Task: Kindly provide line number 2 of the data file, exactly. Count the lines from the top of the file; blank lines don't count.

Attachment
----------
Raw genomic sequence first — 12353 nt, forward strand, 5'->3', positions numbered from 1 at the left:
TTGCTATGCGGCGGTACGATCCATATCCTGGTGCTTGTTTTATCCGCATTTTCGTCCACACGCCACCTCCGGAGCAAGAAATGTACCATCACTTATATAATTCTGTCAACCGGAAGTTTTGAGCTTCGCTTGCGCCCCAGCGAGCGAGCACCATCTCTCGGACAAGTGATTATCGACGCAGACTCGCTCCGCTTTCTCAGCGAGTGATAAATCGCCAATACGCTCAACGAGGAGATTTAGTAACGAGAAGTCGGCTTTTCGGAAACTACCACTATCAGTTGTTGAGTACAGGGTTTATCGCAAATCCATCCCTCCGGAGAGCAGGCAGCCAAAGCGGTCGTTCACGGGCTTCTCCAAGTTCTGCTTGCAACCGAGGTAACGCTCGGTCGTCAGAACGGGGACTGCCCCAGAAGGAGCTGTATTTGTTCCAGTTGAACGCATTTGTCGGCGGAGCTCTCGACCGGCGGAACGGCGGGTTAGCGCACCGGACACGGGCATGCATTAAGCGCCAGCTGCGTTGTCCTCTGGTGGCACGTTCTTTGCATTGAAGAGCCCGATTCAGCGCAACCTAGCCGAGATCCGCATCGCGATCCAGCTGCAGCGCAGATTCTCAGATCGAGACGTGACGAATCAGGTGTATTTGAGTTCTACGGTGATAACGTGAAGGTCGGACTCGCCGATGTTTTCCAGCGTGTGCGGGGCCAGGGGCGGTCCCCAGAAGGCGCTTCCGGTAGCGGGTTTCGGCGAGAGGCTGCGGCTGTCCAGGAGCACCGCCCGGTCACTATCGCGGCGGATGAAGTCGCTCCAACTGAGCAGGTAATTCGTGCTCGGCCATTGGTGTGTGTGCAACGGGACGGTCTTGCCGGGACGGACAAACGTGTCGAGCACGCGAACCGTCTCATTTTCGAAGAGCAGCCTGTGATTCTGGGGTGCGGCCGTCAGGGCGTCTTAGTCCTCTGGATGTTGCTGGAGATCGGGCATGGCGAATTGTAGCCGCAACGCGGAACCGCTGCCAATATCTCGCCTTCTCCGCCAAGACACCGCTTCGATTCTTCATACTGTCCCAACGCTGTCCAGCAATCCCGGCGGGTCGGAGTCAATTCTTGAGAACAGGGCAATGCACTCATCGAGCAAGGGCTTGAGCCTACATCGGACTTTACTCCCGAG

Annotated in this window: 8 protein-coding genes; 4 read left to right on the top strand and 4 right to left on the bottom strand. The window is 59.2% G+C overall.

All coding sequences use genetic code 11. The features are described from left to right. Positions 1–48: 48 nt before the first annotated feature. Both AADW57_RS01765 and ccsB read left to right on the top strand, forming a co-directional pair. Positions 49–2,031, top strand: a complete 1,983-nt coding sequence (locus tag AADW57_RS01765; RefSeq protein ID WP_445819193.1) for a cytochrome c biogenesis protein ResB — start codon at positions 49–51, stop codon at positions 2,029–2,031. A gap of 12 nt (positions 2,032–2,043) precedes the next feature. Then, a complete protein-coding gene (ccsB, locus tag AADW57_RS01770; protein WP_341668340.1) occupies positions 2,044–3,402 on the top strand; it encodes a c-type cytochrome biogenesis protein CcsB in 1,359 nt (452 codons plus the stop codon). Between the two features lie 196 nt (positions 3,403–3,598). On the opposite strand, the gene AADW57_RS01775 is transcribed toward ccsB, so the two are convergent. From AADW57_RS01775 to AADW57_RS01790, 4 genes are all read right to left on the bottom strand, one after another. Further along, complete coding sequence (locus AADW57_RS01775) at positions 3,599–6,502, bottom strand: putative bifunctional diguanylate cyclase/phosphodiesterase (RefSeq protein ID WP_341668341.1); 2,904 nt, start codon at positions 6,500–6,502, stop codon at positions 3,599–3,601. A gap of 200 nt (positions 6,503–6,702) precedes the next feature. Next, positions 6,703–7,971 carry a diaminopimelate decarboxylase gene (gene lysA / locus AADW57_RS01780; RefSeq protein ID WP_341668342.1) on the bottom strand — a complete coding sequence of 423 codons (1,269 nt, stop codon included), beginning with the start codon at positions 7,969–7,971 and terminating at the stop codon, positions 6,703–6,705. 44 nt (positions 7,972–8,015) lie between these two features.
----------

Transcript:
TTGCTATGCGGCGGTACGATCCATATCCTGGTGCTTGTTTTATCCGCATTTTCGTCCACACGCCACCTCCGGAGCAAGAAATGTACCATCACTTATATAATTCTGTCAACCGGAAGTTTTGAGCTTCGCTTGCGCCCCAGCGAGCGAGCACCATCTCTCGGACAAGTGATTATCGACGCAGACTCGCTCCGCTTTCTCAGCGAGTGATAAATCGCCAATACGCTCAACGAGGAGATTTAGTAACGAGAAGTCGGCTTTTCGGAAACTACCACTATCAGTTGTTGAGTACAGGGTTTATCGCAAATCCATCCCTCCGGAGAGCAGGCAGCCAAAGCGGTCGTTCACGGGCTTCTCCAAGTTCTGCTTGCAACCGAGGTAACGCTCGGTCGTCAGAACGGGGACTGCCCCAGAAGGAGCTGTATTTGTTCCAGTTGAACGCATTTGTCGGCGGAGCTCTCGACCGGCGGAACGGCGGGTTAGCGCACCGGACACGGGCATGCATTAAGCGCCAGCTGCGTTGTCCTCTGGTGGCACGTTCTTTGCATTGAAGAGCCCGATTCAGCGCAACCTAGCCGAGATCCGCATCGCGATCCAGCTGCAGCGCAGATTCTCAGATCGAGACGTGACGAATCAGGTGTATTTGAGTTCTACGGTGATAACGTGAAGGTCGGACTCGCCGATGTTTTCCAGCGTGTGCGGGGCCAGGGGCGGTCCCCAGAAGGCGCTTCCGGTAGCGGGTTTCGGCGAGAGGCTGCGGCTGTCCAGGAGCACCGCCCGGTCACTATCGCGGCGGATGAAGTCGCTCCAACTGAGCAGGTAATTCGTGCTCGGCCATTGGTGTGTGTGCAACGGGACGGTCTTGCCGGGACGGACAAACGTGTCGAGCACGCGAACCGTCTCATTTTCGAAGAGCAGCCTGTGATTCTGGGGTGCGGCCGTCAGGGCGTCTTAGTCCTCTGGATGTTGCTGGAGATCGGGCATGGCGAATTGTAGCCGCAACGCGGAACCGCTGCCAATATCTCGCCTTCTCCGCCAAGACACCGCTTCGATTCTTCATACTGTCCCAACGCTGTCCAGCAATCCCGGCGGGTCGGAGTCAATTCTTGAGAACAGGGCAATGCACTCATCGAGCAAGGGCTTGAGCCTACATCGGACTTTACTCCCGAG